Consistency is more than doing or saying the same thing again and again. It's also showing up where and when your potential customers expect to find you. If you create consistency in your messages, presence (both online and off), and schedule, you can form long-term relationships with your clients and customers that will generate incremental business over time.
Consistency should start with your branding. Your message should be present throughout and solidified within your website and any physical presence that you have. Your topics and individual articles can branch a bit further with the messages that you create and share through your email communication and your other customer outreach, but the underlying message should be the same across all channels and customer touchpoints.
How do you create consistent messages that are still unique and speak to your customers where they are? Plan ahead.
You can create a very simple content calendar for your social and other sharing and use a content planning worksheet to map out your website content (we have one here). Once you have your planning tools, choose several topics that you would like to cover within your area of expertise. Some of our clients choose to write or speak about one topic each month. Others choose to write or record several messages about the same topic over time, each in a way that speaks to different customers. Choose the method that works best for your brand.
Once you have a rough draft of your topics, plan out the frequency that you'd like to share your content on your website, with your email list, and on each social media account and Once you determine how often you want to share content and the types, you have a good list of the content that you need to create. For example, if you want to post 4x per week on Instagram, you'll need to create four branded images that you can share. If you also want to post on Facebook 5x per week, you might be able to use some of the same images that you've used on Instagram, but you also might want to create a blog post and a video to share. If you want to write an email to your list every week, that should probably be separate from your weekly blog post. Think about the amount of time that you're willing to dedicate to content creation and about how long it will take to create each piece of content as you finalize your calendar.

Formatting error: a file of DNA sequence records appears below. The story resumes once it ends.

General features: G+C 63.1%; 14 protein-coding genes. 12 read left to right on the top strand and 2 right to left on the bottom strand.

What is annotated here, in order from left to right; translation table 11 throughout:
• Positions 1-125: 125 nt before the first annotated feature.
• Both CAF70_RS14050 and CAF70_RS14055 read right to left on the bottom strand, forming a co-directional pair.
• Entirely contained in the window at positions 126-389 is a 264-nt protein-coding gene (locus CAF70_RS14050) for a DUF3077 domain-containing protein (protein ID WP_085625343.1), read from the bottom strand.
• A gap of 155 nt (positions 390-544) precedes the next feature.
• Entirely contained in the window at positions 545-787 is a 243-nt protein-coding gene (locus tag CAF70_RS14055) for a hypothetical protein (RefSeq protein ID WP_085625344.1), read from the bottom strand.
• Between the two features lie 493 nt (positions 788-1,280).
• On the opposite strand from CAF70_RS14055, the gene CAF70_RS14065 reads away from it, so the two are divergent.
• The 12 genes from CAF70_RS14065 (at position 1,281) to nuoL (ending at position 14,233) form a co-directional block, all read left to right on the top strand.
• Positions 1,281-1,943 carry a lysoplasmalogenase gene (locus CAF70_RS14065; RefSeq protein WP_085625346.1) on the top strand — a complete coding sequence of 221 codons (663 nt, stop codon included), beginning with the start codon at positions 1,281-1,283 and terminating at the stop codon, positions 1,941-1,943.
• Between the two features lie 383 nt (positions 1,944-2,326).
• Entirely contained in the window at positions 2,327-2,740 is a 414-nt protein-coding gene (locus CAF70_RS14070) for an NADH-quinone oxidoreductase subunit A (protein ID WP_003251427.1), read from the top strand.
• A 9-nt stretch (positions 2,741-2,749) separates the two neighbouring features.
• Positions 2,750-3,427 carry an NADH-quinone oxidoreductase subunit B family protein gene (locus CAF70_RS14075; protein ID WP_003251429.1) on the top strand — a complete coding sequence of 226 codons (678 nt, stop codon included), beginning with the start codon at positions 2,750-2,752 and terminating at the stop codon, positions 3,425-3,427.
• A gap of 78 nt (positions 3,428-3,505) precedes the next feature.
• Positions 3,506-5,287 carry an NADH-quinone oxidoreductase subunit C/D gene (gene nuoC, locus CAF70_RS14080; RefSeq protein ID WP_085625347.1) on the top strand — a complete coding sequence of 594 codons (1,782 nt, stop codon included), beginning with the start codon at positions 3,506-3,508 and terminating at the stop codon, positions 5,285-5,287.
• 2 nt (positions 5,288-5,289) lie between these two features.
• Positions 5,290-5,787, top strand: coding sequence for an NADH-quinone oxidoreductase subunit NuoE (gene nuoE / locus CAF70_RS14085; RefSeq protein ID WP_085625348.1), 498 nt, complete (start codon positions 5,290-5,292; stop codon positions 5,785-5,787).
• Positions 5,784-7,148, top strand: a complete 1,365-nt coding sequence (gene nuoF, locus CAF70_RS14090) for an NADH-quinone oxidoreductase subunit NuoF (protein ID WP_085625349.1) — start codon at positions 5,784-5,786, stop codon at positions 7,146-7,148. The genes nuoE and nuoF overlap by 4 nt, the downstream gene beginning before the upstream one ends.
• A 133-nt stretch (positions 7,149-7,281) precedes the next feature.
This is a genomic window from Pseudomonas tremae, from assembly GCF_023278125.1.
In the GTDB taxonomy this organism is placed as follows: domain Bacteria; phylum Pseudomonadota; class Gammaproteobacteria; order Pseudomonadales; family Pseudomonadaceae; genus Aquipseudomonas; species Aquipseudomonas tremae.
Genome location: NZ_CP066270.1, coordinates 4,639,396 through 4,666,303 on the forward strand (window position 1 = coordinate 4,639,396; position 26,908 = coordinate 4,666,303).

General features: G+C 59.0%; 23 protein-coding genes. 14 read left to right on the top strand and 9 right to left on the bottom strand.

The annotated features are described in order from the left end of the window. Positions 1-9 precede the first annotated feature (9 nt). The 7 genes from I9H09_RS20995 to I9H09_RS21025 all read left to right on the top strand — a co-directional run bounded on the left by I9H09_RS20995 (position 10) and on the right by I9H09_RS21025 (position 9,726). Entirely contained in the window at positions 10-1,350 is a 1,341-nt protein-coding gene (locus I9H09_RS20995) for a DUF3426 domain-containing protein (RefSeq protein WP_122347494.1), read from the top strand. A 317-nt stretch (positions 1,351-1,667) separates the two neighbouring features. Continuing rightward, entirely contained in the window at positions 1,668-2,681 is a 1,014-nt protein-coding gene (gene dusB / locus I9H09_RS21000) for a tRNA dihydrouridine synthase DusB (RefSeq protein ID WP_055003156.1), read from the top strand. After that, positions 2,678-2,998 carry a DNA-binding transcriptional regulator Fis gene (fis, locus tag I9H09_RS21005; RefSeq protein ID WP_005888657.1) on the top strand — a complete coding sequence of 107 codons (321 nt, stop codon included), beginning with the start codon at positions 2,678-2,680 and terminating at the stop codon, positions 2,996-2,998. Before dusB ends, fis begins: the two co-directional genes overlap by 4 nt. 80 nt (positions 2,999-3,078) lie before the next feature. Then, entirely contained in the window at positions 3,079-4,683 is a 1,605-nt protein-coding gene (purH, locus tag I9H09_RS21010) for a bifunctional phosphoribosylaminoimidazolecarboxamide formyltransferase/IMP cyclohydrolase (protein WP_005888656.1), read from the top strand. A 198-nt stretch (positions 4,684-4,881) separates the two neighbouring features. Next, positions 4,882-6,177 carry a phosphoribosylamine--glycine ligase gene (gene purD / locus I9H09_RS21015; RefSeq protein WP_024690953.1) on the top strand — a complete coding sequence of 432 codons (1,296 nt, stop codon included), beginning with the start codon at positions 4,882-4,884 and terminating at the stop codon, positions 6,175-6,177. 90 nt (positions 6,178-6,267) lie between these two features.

Next, consider the types of content that you'll share. Do you prefer to write? Would you rather record a video or a podcast episode? Be honest with yourself when you identify each of the methods you will use to create content since consistency is a focus. If you know that you will not create the four images per week that you need for Instagram, either cross that off your list or outsource that work. Do you want to share videos and articles written by others? Or do you want to share only your own content? This is a very brand-specific question that you'll need to answer based on the needs of your business. If do you share the content of others, that will reduce the amount of content that you need to create yourself, but you'll also direct traffic to others and give them the credibility as an expert. If you're in a highly collaborative industry or have a unique talent, sharing the content of others is a great idea. If you're in a highly competitive industry or selling a commodity, it might be bad for business.
If you do not enjoy creating any kind of content, but cannot afford to outsource that work, make content a priority for your best and most productive days of the week. Create short time blocks on your calendar for just 15 or 30 minutes of content creation each a few times throughout the day. If you can write or record ahead, you'll begin to build up content that you can use to either share with your audience more often or to fill the gaps when you want to take a break. Also, if this is the case for you, create a list of things you'd love to outsource one day and put content creation at the top. It's important for your business and someone who loves creating content will always do a better job than someone who loathes it.
So you've got a content calendar, a website planning tool, topics, a plan, and a schedule. Now go create some consistent content!